By Sheryl Estrada
Viola Davis and Taraji P. Henson have made history in Hollywood.
The 67th Primetime Emmy Awards nominations were announced Thursday, and it is the first time two black actressesearned an Emmy nomination for Outstanding Lead Actress in a Drama Series in the same year. And, if either actress wins, it will be the first time a black woman receives an Emmy award in that leadcategory.
Davis is nominated for her role as a multi-dimensional law professor and criminal defense attorney Annalise Keating on ABC’s How to Get Away With Murder, Henson as the outspoken and shrewd ex-wife of former drug dealer turned hip-hop mogul Cookie Lyon on Fox’sEmpire, co-created by Lee Daniels. The nominations come after the first season of both TV shows.
Ironically, the actresses were also nominated for an Oscar for Best Performance by an Actress in a Supporting Role in 2009, Davis for her role in Doubt and Henson in The Curious Case of Benjamin Button.
Davis, 49, has been candid about the lack of diversity in Hollywood as well as the challenges actresses face in the industry including ageism, body image and skin color.
In January, she won a Screen Actors Guild Award for Outstanding Performance by a Female Actor in a Drama. In her acceptance speech, Davis touched on her age, race and complexion.
“I’d like to thank Paul Lee, Shonda Rhimes, Betsy Beers, Bill D’Elia and Peter Nowalk for thinking that a sexualized, messy, mysterious woman could be a 49-year-old dark-skinned African-American woman who looks like me,” she said.
In June, The Hollywood Reporter hosted a roundtable discussion on women in the entertainment industry, which included Davis and Henson.
“I had no precedent for this role,” Davis said. “I had never seen a 49-year-old, dark-skinned woman who is not a size 2 be a sexualized role in TV, film, anywhere ever … Then all of a sudden, this part came, and fear would be an understatement … But then my big ‘aha moment’ was ‘This is your moment to not type cast yourself.'”
Empire earned stellar ratings in its first season. However, there has been discussion the show may perpetuate negative stereotypes, which exist for Blacks in America.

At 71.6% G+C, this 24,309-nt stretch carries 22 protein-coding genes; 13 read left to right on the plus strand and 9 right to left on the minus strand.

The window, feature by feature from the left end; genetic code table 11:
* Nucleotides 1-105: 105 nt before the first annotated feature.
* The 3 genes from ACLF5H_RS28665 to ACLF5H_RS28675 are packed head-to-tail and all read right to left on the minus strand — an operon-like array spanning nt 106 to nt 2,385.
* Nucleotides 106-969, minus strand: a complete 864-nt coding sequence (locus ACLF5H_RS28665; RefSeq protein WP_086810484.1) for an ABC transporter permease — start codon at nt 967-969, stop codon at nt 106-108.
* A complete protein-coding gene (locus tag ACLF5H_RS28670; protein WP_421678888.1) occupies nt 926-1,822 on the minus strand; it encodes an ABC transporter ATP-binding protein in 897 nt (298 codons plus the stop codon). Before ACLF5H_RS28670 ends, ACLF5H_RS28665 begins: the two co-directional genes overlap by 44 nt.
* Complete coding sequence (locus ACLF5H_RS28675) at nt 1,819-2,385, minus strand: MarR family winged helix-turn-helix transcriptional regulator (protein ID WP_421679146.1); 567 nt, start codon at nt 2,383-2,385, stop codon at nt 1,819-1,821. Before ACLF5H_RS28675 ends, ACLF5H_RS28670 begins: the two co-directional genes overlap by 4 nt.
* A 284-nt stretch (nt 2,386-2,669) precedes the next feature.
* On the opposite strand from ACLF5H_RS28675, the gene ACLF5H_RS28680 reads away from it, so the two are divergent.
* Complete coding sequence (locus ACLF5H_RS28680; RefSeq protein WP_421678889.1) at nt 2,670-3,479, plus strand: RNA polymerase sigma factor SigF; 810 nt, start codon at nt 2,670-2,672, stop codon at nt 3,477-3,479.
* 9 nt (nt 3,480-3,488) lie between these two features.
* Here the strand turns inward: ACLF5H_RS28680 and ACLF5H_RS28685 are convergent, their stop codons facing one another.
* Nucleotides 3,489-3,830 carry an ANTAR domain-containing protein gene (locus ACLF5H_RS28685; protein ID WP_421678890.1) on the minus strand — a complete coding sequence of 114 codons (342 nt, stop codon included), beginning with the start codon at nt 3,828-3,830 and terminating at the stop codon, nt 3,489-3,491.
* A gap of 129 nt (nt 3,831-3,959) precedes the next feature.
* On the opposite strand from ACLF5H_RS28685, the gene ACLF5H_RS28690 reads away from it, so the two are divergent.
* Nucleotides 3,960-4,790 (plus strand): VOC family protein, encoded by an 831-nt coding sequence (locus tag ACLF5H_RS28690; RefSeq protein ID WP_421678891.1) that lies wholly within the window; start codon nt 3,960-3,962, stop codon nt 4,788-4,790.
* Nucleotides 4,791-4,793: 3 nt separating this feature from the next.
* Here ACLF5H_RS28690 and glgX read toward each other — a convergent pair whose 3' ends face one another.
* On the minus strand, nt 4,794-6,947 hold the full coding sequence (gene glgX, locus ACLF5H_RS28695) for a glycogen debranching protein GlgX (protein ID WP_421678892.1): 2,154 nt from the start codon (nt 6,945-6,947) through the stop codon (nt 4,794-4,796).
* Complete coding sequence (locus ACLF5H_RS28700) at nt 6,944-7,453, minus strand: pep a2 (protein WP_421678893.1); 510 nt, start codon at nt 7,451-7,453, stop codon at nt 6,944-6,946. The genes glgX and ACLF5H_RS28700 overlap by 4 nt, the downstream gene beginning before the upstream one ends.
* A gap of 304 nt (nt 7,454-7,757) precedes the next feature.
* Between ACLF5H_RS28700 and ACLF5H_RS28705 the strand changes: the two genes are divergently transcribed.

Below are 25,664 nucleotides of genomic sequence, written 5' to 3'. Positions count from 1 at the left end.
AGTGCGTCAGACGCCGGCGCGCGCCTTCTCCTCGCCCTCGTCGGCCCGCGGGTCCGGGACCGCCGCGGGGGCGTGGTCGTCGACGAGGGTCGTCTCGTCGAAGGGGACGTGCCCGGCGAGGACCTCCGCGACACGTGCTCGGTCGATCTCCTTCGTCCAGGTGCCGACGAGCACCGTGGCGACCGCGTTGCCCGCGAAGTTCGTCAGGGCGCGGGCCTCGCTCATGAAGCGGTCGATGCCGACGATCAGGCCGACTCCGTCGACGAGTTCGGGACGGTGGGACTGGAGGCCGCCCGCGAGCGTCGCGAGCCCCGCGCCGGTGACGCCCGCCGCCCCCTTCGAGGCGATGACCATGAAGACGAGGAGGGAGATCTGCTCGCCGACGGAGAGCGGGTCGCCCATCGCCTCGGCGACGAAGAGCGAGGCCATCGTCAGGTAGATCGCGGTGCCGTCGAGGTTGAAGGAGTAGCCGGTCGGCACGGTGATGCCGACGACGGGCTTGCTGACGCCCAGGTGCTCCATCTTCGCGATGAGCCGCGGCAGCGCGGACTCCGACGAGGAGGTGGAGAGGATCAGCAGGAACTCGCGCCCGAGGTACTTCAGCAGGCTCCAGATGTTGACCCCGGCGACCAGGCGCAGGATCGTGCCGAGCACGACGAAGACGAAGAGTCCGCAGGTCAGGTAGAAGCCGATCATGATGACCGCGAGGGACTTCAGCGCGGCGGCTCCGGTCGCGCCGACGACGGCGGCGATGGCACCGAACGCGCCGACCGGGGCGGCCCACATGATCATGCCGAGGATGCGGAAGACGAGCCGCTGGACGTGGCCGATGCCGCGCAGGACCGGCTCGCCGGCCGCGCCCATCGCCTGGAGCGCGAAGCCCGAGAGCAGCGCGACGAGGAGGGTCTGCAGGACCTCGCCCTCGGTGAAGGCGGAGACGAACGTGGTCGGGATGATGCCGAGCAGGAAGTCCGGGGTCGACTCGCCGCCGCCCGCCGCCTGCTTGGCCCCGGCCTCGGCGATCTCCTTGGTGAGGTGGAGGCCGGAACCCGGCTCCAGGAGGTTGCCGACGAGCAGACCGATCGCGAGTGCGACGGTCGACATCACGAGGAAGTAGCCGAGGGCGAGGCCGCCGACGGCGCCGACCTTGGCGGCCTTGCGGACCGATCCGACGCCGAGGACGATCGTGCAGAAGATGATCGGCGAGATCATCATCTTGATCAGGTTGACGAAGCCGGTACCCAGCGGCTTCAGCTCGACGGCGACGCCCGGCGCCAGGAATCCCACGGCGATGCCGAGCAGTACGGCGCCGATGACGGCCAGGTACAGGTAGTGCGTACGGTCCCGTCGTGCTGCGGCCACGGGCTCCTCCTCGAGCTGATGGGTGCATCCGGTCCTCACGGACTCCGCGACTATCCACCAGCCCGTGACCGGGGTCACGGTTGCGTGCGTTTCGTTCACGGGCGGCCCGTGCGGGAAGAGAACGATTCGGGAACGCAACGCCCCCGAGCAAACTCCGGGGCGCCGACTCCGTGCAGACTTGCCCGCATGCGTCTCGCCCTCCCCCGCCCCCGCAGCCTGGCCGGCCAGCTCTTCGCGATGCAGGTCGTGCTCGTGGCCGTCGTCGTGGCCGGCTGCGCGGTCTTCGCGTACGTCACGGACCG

“There’s a debate in the black community that hasn’t really surfaced, hasn’t really boiled to the top yet, but I hear it in barber shops and other places, Larry, about whether or not the problem with Empire is that it advances the worst of every pathology that black people have,” PBS Host Tavis Smiley said during an interview on PoliticKING with Larry King. “Crime, and drug dealing, and this and that, and the other, so I think a lot of people are looking for some positive characters that may come out in the second season.”
However, Daniels said that more people are for the show than against it due to the high ratings. The finale attracted more than 20 million viewers.
“America — and black America — has spoken,” saidDaniels, director of the films Precious andThe Butler. “I think that people are people and I explore — in all of my work — the human condition. Nobody’s perfect and I think that’s what I’m trying to get across with Empire.”
During the Hollywood Reporter roundtable, Henson, 44, shared that her character, Cookie, is a based on her father. “You either loved him or you hated him because he was always speaking truth,” she said. She also discussed how she believes Empire is breaking new ground on primetime network television.
“Art is so powerful,” Henson said. “I felt like this subject matter [of Empire] is dealing with is something that we’d never seen on primetime network television. Empire has forced people to have conversations that they were afraid to have. And that is what art is supposed to do. I just didn’t know it was going to shake things up this much!”
The 2015 Primetime Emmy Awards will air onSeptember 20.